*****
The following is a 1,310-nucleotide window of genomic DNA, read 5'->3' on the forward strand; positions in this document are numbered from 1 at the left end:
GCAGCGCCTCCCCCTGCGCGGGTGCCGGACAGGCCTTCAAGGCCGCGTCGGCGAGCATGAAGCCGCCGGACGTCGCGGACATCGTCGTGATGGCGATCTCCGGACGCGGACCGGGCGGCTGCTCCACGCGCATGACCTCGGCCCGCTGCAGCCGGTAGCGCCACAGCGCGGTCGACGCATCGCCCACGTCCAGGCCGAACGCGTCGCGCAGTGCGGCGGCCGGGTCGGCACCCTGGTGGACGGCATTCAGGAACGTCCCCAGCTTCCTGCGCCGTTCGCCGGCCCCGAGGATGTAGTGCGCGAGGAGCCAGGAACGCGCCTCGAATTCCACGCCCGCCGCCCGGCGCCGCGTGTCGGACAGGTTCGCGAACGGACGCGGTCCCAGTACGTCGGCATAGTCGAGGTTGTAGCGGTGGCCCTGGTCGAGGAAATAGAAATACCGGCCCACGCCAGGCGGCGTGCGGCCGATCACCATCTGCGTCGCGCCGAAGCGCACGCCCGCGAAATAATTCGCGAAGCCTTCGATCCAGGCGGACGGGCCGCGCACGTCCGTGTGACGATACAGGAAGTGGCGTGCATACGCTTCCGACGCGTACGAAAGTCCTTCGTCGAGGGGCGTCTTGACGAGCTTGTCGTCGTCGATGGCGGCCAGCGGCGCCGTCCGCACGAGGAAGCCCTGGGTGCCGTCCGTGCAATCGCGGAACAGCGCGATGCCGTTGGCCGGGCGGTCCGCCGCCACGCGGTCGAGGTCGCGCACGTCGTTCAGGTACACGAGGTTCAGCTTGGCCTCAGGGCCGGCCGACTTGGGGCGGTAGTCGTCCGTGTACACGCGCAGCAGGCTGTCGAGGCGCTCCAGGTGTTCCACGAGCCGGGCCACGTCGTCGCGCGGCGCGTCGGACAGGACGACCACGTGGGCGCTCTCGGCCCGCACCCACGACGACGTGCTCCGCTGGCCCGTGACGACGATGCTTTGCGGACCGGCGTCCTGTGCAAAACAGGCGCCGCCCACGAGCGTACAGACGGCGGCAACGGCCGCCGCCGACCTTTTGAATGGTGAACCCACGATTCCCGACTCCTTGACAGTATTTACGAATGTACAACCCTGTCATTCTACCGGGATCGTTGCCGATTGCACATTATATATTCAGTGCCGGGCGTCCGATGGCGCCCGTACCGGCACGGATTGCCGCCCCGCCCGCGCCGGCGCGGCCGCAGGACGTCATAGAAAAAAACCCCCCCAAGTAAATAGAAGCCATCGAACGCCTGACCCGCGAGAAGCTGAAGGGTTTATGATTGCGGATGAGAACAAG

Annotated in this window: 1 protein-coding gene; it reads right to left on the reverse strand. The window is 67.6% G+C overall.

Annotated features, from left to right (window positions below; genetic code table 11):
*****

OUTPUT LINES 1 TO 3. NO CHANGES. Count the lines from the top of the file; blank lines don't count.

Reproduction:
The following is a 1,310-nucleotide window of genomic DNA, read 5'->3' on the forward strand; positions in this document are numbered from 1 at the left end:
GCAGCGCCTCCCCCTGCGCGGGTGCCGGACAGGCCTTCAAGGCCGCGTCGGCGAGCATGAAGCCGCCGGACGTCGCGGACATCGTCGTGATGGCGATCTCCGGACGCGGACCGGGCGGCTGCTCCACGCGCATGACCTCGGCCCGCTGCAGCCGGTAGCGCCACAGCGCGGTCGACGCATCGCCCACGTCCAGGCCGAACGCGTCGCGCAGTGCGGCGGCCGGGTCGGCACCCTGGTGGACGGCATTCAGGAACGTCCCCAGCTTCCTGCGCCGTTCGCCGGCCCCGAGGATGTAGTGCGCGAGGAGCCAGGAACGCGCCTCGAATTCCACGCCCGCCGCCCGGCGCCGCGTGTCGGACAGGTTCGCGAACGGACGCGGTCCCAGTACGTCGGCATAGTCGAGGTTGTAGCGGTGGCCCTGGTCGAGGAAATAGAAATACCGGCCCACGCCAGGCGGCGTGCGGCCGATCACCATCTGCGTCGCGCCGAAGCGCACGCCCGCGAAATAATTCGCGAAGCCTTCGATCCAGGCGGACGGGCCGCGCACGTCCGTGTGACGATACAGGAAGTGGCGTGCATACGCTTCCGACGCGTACGAAAGTCCTTCGTCGAGGGGCGTCTTGACGAGCTTGTCGTCGTCGATGGCGGCCAGCGGCGCCGTCCGCACGAGGAAGCCCTGGGTGCCGTCCGTGCAATCGCGGAACAGCGCGATGCCGTTGGCCGGGCGGTCCGCCGCCACGCGGTCGAGGTCGCGCACGTCGTTCAGGTACACGAGGTTCAGCTTGGCCTCAGGGCCGGCCGACTTGGGGCGGTAGTCGTCCGTGTACACGCGCAGCAGGCTGTCGAGGCGCTCCAGGTGTTCCACGAGCCGGGCCACGTCGTCGCGCGGCGCGTCGGACAGGACGACCACGTGGGCGCTCTCGGCCCGCACCCACGACGACGTGCTCCGCTGGCCCGTGACGACGATGCTTTGCGGACCGGCGTCCTGTGCAAAACAGGCGCCGCCCACGAGCGTACAGACGGCGGCAACGGCCGCCGCCGACCTTTTGAATGGTGAACCCACGATTCCCGACTCCTTGACAGTATTTACGAATGTACAACCCTGTCATTCTACCGGGATCGTTGCCGATTGCACATTATATATTCAGTGCCGGGCGTCCGATGGCGCCCGTACCGGCACGGATTGCCGCCCCGCCCGCGCCGGCGCGGCCGCAGGACGTCATAGAAAAAAACCCCCCCAAGTAAATAGAAGCCATCGAACGCCTGACCCGCGAGAAGCTGAAGGGTTTATGATTGCGGATGAGAACAAG

Annotated in this window: 1 protein-coding gene; it reads right to left on the reverse strand. The window is 67.6% G+C overall.